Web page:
The next day in class my teacher asked me what my favourite live animal was. I told her it was chicken. She asked me why, so I told her it was because you could make them into fried chicken. She sent me back to the principal's office. He laughed, and told me not to do it again. I don't understand. My parents taught me to be honest, but my teacher doesn't like it when I am.Today, my teacher asked me to tell her what famous person I admired most. I told her, Colonel Sanders.
Guide dog owners whose dogs have been attacked will get support that is tailored to their needs thanks to new guidelines agreed between Guide Dogs and the Association of Chief Police Officers (ACPO).
The Service Level Agreement (SLA) recognises the devastating impact that an attack on an assistance dog has on their owner’s life and will ensure that incidents are treated much more seriously than a dog-on-dog attack.
From today, when a guide dog owner reports an attack, police forces in England and Wales have committed to taking steps such as assigning a named officer to their case and recording the victim as vulnerable, so investigations are tailored around their needs. The full impact of the attack on their guide dog will also be taken into account.
Guide dog owner Jemma Brown, whose dog Gus was attacked so many times he had to be retired, has welcomed the Service Level Agreement. Jemma, from Southampton, said: “The attacks on Gus were horrible for both of us, but I count myself as relatively lucky as my local police force have been pretty good at helping me. It’s nice to know that guide dog owners everywhere will get the same level of attention and support from their local police force at what can be a traumatic time.
On average, 10 guide dogs are attacked by other dogs every month in the UK, often with devastating consequences for the animal and its owner. If their guide dog cannot work, the owner is left unable to get around on their own, robbing them of their independence. In several cases guide dogs have had to be retired early, which is extremely distressing for both dog and owner and wastes Guide Dogs donors’ money.
Chief executive of Guide Dogs, Richard Leaman, said: “We’re grateful to North Wales and Northamptonshire police forces for listening to us and working with us to put this Service Level Agreement in place, and we’re delighted that every force in England and Wales are keen to adopt it.
When a guide or assistance dog is attacked, the consequences for its owner are devastating. Our guide dog owners rely on their guide dogs to get around and if a dog can’t work, their owner can be left housebound. But once the physical wounds have healed, a dog attack can also have a dramatic effect on both a guide dog and its owner’s confidence.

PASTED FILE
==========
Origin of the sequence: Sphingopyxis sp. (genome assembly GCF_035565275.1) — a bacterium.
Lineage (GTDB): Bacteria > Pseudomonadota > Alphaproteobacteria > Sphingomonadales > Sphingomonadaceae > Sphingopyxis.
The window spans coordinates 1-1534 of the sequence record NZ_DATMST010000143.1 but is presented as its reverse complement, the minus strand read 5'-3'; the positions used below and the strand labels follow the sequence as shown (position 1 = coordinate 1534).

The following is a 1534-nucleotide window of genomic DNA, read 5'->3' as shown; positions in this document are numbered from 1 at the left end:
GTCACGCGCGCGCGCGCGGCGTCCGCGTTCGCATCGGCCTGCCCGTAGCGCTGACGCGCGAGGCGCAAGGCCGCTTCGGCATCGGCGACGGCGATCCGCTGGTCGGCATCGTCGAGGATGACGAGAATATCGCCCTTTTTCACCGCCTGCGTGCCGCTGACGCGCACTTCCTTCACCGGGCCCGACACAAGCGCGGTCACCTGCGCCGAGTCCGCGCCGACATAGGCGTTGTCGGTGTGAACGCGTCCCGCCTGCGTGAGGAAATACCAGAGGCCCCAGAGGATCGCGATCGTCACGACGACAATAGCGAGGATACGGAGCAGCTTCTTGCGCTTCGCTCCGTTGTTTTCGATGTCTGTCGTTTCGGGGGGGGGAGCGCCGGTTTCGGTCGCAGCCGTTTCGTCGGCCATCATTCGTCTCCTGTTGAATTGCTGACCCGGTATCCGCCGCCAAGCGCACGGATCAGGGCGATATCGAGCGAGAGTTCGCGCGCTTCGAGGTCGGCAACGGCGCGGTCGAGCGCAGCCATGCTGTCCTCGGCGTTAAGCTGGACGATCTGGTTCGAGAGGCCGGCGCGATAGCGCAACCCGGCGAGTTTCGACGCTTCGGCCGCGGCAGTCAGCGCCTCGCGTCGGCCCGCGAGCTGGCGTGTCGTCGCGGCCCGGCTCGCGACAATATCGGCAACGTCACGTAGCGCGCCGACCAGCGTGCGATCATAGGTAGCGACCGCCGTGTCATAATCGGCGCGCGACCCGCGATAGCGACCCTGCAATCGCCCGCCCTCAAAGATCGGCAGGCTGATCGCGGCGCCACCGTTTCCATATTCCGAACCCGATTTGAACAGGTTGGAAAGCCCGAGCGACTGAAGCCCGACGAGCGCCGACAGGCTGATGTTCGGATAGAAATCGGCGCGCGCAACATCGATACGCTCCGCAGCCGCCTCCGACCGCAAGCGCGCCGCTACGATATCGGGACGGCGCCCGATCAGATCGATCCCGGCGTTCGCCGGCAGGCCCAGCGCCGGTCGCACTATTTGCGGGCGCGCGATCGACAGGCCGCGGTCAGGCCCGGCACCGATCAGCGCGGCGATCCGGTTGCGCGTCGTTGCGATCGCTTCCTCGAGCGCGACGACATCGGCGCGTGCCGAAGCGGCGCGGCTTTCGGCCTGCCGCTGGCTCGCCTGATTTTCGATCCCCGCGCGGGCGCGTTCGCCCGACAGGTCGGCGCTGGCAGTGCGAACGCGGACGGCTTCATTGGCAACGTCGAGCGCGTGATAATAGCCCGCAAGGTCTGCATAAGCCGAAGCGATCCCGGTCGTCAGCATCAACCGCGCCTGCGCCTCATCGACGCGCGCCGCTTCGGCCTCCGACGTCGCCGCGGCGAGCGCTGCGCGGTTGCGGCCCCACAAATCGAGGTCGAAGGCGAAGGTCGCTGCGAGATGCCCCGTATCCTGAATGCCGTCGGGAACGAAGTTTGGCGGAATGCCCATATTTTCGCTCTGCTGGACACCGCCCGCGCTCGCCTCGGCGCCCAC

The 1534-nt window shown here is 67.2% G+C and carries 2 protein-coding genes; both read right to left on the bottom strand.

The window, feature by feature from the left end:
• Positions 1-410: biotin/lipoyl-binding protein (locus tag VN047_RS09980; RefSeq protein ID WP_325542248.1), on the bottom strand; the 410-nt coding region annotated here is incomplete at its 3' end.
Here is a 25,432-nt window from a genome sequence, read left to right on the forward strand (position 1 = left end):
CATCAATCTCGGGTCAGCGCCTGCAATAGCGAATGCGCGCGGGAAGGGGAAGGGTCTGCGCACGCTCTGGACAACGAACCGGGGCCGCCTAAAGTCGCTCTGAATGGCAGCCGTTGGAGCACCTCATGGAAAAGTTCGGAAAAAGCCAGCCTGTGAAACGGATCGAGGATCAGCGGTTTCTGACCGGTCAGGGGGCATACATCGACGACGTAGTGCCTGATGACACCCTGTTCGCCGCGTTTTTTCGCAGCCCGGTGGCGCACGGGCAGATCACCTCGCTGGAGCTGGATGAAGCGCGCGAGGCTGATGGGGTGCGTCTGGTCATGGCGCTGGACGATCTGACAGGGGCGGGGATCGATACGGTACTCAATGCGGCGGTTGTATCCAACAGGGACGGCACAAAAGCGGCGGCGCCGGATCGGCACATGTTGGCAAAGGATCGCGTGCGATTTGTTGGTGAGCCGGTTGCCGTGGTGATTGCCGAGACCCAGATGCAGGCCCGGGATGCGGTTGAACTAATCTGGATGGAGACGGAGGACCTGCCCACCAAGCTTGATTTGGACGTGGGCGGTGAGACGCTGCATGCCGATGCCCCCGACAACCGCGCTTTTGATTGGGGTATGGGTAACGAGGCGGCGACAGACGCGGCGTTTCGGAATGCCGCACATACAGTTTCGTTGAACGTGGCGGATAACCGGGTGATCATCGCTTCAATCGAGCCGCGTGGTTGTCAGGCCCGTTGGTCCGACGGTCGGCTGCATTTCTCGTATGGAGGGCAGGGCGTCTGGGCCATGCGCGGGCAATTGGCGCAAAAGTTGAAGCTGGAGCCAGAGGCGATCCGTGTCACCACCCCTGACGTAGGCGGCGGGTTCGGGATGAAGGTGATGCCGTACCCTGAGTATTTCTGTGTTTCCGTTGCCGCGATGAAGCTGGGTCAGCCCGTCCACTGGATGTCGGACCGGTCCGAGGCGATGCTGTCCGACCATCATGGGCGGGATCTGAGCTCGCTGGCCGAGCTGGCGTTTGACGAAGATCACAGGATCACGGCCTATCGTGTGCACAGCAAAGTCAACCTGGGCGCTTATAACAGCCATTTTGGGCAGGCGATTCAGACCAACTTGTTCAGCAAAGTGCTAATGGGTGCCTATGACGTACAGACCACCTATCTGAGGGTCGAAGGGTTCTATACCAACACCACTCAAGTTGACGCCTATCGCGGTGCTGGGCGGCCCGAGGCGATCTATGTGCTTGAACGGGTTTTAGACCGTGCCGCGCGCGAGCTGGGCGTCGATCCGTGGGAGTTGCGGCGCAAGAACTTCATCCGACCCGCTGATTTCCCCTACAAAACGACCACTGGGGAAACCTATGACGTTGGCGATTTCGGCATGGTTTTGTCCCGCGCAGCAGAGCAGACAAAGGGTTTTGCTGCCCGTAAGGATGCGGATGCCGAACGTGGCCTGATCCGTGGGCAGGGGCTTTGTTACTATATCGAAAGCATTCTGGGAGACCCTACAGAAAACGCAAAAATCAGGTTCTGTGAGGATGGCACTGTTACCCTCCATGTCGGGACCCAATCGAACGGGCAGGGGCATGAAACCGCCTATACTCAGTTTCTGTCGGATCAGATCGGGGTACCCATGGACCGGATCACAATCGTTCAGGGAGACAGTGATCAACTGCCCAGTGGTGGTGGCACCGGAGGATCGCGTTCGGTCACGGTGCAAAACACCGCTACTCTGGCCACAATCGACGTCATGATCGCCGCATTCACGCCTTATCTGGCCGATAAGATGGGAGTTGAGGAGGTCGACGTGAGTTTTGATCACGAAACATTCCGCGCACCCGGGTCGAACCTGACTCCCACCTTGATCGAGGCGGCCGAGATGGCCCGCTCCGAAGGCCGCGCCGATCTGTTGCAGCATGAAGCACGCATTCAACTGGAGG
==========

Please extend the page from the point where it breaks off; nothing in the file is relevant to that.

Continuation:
The SLA follows the creation in May of a new offence, under the Anti-Social Behaviour, Crime and Policing Act 2014, of allowing a dog to attack an assistance dog. This offence attracts a maximum sentence of up to three years in prison. During the consultation period before the Act was passed, Deputy Chief Constable Gareth Pritchard of North Wales Police and National Policing Lead for Dangerous Dogs, together with Mr Leaman, gave evidence at the House of Commons. DCC Pritchard said: We recognise the devastating effect of attacks on guide dogs. This new offence gives police forces a great opportunity to strengthen how we support victims and improve how we deal with such traumatic incidents.
Apple introduced iCloud Drive in iOS 8 and Mac OS X Yosemite. It is designed to be a more easily understandable cloud storage location, working more like Dropbox, OneDrive, and Google Drive. Previous versions of iCloud could sync your documents and data, but iCloud Drive now exposes a sort of file system to you. You can sync any file you like and browse your saved files.How to Enable iCloud Drive
When you set up iOS 8 on an iPhone or iPad, or when you set up a Mac with OS X Yosemite, you will be asked whether you want to migrate your account to iCloud Drive.
This is a one-way upgrade from the old Documents & Data system. After you convert your account to iCloud Drive storage, iOS 7 and pre-Yosemite Mac OS X systems wont be able to access your files.
If you didnt enable iCloud Drive during installation, you can do it later. On an iOS device, open the Settings app, select iCloud, and turn on iCloud Drive.
On a Mac, open the iCloud Preferences window and enable it.